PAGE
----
Some Belated (and Extended) Thoughts on Halo Infinite
This isn’t going to be a review per se of Halo Infinite — plenty of critics have already weighed in on the game’s pros and cons — but after playing through the campaign several times since its release on December 8, 2021, I couldn’t not write something. Halo is arguably my favorite video game franchise of all time, thanks to its iconically implacable protagonist, well-designed gameplay, and immense (and convoluted) world building.
To put it simply, Halo Infinite left me wanting more — and I mean that in both good and bad ways. But mostly good. What follows is a random assortment of thoughts on the game. It’s long and very nerdy, and yes, it does contain spoilers.
Taking in the Sights of Zeta Halo
This may sound weird, but the Halo games have always been at their best when they leave you feeling your loneliest, dwarfed by incredible alien architecture and staring down impossible odds. That gives the games a sense of awe and scale, such as when you encounter yet another mind-boggling Forerunner construction, that’s a welcome respite from their sci-fi violence.
You might be the hero — a seven-foot-tall juggernaut encased in titanium power armor, to be precise — but Halo never lets you forget that you’re in the presence of alien forces that transcend human understanding.
Halo Infinite takes this to the nth degree. The game is primarily set on Zeta Halo, the most mysterious of all the Halo rings in Halo lore; it’s filled with ancient secrets that go back a hundred millennia. But the massive ring was somehow shattered before your arrival, revealing the alien construction at its core.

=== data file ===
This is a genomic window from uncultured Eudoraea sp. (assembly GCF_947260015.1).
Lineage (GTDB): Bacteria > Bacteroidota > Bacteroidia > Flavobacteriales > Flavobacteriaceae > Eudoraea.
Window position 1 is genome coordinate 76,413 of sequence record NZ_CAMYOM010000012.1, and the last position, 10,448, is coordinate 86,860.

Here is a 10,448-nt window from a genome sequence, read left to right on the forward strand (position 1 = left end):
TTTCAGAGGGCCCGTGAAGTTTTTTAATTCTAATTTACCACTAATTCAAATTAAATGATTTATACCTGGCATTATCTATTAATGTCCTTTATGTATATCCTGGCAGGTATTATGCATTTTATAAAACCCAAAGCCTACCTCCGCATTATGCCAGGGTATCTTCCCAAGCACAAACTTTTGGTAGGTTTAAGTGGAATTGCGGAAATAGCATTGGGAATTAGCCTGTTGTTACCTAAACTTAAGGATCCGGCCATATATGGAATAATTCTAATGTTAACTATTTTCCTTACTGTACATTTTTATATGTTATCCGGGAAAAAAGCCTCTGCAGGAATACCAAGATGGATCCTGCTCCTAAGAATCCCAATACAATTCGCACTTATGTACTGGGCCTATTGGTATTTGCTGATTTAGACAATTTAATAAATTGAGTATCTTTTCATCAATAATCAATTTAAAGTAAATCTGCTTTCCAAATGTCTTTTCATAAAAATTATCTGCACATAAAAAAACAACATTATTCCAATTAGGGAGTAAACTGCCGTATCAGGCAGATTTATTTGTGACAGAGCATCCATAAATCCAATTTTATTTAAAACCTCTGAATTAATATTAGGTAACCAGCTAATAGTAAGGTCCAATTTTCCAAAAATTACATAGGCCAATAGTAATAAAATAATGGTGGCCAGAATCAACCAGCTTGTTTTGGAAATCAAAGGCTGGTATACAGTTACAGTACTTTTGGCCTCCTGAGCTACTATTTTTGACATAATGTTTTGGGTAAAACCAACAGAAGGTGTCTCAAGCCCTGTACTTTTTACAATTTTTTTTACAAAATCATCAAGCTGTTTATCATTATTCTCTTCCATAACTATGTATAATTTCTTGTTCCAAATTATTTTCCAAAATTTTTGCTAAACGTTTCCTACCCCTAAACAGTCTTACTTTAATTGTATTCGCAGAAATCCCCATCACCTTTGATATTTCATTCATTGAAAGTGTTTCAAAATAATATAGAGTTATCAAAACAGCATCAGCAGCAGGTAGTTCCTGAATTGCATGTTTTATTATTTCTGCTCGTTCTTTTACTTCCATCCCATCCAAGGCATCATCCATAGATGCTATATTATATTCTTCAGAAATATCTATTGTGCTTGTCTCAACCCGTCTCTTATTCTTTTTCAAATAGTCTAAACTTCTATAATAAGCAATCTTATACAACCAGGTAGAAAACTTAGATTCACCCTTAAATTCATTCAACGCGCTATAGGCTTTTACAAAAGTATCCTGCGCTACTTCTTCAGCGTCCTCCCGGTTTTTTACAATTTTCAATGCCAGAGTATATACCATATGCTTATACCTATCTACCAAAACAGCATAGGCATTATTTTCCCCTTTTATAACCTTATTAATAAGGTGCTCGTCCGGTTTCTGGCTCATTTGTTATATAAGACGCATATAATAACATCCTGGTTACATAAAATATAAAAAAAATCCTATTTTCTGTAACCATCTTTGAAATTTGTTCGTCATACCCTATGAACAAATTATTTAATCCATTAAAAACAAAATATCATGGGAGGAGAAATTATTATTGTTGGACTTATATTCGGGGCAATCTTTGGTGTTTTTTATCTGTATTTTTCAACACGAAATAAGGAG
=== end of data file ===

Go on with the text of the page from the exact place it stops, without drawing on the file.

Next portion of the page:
In one of the game’s earliest levels, you wind your way through the ring’s underbelly, through vast caverns of ruined metal ravaged by electrical storms. An NPC describes it as both broken and beautiful, and he’s not wrong. I was occasionally reminded of the vast, broken, and awe-inspiring landscapes in Tsutomu Nihei’s landmark Blame! manga, which is my gold standard for that sort of thing.
Later in the game, you must travel through vast Forerunner structures filled with the same geometrical architecture found in previous Halo games. In other words, there’s a lot that looks awfully familiar. But in Halo Infinite, that same architecture also possesses an antiquated and elegiac quality that gives the game a decidedly melancholy tone — as if it’s a shame that such beautiful and advanced, and ancient, structures are being soiled by war.
This is particularly evident as you make your way through massive, cathedral-like structures with names like the Repository and the Silent Auditorium. (Halo Infinite maintains the proud Halo tradition of ostentatious nomenclature.) Zeta Halo’s vast surface is also dotted with ruins and crumbling artifacts that only further hint at its ancient mysteries — mysteries that might even predate the Forerunners themselves.